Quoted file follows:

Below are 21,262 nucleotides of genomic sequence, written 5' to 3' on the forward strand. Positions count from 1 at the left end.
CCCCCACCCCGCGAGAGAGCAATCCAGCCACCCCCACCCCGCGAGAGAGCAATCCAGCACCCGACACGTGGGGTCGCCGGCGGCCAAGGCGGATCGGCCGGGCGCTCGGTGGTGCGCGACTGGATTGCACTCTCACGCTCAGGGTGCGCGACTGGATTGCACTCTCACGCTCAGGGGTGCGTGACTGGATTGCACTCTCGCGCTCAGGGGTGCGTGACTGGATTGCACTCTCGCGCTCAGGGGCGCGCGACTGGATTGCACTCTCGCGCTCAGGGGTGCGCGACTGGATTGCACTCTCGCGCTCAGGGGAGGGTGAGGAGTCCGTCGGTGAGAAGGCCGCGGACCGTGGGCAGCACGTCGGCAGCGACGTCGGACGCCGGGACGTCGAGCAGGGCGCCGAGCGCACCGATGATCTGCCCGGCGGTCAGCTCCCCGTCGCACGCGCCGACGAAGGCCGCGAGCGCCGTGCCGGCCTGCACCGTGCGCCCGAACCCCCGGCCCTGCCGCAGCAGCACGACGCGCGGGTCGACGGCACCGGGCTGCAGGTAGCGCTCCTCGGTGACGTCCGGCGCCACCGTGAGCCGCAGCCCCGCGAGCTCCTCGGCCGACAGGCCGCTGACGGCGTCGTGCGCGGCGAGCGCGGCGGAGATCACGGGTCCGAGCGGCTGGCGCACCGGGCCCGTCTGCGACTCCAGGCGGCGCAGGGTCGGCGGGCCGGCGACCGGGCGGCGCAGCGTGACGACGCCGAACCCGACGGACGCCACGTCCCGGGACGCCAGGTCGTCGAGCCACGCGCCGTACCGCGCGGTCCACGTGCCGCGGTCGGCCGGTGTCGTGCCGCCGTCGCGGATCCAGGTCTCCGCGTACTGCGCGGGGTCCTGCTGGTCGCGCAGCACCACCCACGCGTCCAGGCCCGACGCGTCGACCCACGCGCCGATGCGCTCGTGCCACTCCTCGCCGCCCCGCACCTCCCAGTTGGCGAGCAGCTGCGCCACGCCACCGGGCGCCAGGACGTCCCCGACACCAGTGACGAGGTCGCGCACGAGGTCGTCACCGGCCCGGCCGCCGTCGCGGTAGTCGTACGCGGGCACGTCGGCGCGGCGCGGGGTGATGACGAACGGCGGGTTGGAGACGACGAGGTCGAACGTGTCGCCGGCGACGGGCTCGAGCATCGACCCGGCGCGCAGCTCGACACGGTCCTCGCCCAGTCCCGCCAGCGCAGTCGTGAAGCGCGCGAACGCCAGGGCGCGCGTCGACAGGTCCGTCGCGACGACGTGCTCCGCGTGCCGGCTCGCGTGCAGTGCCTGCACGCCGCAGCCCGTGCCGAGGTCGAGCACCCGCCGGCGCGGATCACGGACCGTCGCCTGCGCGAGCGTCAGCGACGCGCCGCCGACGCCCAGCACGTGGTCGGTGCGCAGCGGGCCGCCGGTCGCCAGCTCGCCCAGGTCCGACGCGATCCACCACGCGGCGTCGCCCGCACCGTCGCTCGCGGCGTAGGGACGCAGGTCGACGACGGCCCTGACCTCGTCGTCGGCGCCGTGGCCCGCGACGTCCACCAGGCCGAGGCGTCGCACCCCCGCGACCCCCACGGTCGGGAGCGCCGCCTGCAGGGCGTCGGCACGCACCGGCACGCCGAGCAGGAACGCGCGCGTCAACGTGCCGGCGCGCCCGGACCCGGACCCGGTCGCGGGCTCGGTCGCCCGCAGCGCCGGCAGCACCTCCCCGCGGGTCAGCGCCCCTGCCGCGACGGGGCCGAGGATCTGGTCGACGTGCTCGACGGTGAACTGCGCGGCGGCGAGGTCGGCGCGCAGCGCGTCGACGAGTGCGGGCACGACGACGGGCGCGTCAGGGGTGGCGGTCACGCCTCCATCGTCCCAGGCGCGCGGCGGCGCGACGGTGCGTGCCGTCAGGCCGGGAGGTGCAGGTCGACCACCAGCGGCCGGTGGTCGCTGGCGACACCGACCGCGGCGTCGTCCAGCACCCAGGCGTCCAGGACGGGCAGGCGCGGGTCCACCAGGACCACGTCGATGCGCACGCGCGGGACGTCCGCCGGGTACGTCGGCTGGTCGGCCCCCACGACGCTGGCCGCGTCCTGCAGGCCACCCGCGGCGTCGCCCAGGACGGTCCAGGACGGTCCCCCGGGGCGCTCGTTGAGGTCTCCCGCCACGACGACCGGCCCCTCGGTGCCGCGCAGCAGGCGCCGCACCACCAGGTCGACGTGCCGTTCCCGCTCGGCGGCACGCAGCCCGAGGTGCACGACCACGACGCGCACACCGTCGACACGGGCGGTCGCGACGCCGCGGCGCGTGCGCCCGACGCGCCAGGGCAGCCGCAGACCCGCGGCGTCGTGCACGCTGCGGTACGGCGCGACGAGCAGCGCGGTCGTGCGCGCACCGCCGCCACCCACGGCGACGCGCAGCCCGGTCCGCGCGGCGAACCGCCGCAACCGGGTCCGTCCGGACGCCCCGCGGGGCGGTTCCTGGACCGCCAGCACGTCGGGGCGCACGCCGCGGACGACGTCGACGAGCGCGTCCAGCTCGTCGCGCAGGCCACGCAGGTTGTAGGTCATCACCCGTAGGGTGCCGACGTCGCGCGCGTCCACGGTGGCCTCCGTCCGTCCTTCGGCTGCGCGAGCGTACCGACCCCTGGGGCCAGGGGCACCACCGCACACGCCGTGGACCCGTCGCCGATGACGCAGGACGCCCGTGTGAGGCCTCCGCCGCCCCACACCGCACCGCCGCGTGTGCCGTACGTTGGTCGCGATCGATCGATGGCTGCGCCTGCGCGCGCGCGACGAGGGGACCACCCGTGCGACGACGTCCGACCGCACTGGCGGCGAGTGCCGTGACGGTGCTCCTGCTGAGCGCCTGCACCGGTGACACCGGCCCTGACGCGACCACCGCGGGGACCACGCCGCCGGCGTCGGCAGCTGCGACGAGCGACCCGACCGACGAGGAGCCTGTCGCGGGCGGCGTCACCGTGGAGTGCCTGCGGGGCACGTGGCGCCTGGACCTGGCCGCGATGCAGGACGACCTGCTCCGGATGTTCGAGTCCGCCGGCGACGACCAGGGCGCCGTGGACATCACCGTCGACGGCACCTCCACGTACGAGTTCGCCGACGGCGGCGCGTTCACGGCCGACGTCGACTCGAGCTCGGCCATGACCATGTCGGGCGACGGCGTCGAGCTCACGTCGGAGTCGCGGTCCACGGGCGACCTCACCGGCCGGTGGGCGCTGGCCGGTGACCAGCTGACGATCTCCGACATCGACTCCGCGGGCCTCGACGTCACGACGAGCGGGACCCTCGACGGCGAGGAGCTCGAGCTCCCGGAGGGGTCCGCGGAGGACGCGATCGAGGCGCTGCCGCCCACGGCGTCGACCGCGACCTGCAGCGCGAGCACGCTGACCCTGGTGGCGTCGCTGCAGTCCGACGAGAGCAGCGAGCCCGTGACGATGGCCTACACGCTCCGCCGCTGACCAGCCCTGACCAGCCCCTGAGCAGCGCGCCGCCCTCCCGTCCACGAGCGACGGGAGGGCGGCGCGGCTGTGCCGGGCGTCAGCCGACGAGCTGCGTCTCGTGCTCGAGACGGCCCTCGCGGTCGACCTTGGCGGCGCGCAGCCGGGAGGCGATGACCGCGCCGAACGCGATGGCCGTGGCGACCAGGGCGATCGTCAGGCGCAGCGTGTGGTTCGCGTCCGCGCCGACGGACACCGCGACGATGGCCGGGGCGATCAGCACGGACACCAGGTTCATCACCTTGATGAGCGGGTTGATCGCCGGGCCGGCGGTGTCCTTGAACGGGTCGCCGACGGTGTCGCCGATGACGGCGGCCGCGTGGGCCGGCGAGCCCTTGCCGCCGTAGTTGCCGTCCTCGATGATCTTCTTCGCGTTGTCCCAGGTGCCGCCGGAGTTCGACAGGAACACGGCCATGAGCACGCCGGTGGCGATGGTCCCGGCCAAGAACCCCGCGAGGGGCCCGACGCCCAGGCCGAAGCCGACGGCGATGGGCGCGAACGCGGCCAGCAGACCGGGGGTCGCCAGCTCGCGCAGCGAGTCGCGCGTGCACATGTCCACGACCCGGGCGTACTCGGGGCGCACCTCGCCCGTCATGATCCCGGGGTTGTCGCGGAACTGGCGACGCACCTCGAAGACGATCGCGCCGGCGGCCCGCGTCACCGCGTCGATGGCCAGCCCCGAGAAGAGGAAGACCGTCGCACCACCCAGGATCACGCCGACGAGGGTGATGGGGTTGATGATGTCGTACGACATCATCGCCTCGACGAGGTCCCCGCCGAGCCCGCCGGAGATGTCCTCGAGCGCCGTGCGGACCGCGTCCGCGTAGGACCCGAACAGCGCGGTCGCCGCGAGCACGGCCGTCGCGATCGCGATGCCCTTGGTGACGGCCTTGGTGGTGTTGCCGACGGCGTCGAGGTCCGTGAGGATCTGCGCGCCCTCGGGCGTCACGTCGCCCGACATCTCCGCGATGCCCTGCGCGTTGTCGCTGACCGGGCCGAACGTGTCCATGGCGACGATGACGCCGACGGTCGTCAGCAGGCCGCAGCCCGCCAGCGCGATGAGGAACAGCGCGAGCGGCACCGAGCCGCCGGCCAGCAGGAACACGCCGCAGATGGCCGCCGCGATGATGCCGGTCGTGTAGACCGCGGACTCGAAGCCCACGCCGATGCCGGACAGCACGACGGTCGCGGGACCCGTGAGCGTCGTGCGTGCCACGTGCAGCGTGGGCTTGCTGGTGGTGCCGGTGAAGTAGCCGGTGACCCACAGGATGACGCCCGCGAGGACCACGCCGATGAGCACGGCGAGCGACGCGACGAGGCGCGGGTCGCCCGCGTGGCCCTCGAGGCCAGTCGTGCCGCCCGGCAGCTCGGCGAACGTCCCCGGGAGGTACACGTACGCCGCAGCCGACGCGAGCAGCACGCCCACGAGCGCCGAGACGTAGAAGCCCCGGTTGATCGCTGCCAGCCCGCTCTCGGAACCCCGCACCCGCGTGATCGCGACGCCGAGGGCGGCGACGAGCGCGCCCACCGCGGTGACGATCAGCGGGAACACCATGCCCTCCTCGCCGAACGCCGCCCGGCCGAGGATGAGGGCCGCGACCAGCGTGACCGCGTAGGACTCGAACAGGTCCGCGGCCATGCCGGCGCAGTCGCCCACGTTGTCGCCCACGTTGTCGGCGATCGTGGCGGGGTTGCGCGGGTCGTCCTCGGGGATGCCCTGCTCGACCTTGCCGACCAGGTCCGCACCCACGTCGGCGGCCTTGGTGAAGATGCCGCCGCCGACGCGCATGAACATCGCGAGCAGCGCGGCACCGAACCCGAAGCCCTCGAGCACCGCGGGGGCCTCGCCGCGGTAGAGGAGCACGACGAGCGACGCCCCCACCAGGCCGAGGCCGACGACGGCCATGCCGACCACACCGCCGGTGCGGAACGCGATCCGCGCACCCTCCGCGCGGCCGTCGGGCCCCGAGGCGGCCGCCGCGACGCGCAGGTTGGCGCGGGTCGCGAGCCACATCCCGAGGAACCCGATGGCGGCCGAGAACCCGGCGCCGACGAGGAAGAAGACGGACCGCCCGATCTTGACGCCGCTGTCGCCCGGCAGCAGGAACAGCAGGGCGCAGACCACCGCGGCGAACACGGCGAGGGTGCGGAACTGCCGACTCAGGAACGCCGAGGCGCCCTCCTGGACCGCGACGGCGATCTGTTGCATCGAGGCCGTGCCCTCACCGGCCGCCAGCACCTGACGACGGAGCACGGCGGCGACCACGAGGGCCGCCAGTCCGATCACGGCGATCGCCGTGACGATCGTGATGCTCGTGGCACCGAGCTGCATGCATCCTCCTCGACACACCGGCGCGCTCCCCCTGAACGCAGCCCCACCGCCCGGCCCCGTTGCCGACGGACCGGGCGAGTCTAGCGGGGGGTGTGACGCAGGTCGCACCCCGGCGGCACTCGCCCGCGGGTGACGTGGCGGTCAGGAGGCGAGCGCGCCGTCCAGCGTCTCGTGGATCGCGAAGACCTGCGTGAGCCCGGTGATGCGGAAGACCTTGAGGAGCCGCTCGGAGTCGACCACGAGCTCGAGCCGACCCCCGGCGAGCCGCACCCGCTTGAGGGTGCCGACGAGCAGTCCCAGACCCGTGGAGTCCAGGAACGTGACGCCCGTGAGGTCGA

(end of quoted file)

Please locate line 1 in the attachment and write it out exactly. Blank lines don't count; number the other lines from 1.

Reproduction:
Below are 21,262 nucleotides of genomic sequence, written 5' to 3' on the forward strand. Positions count from 1 at the left end.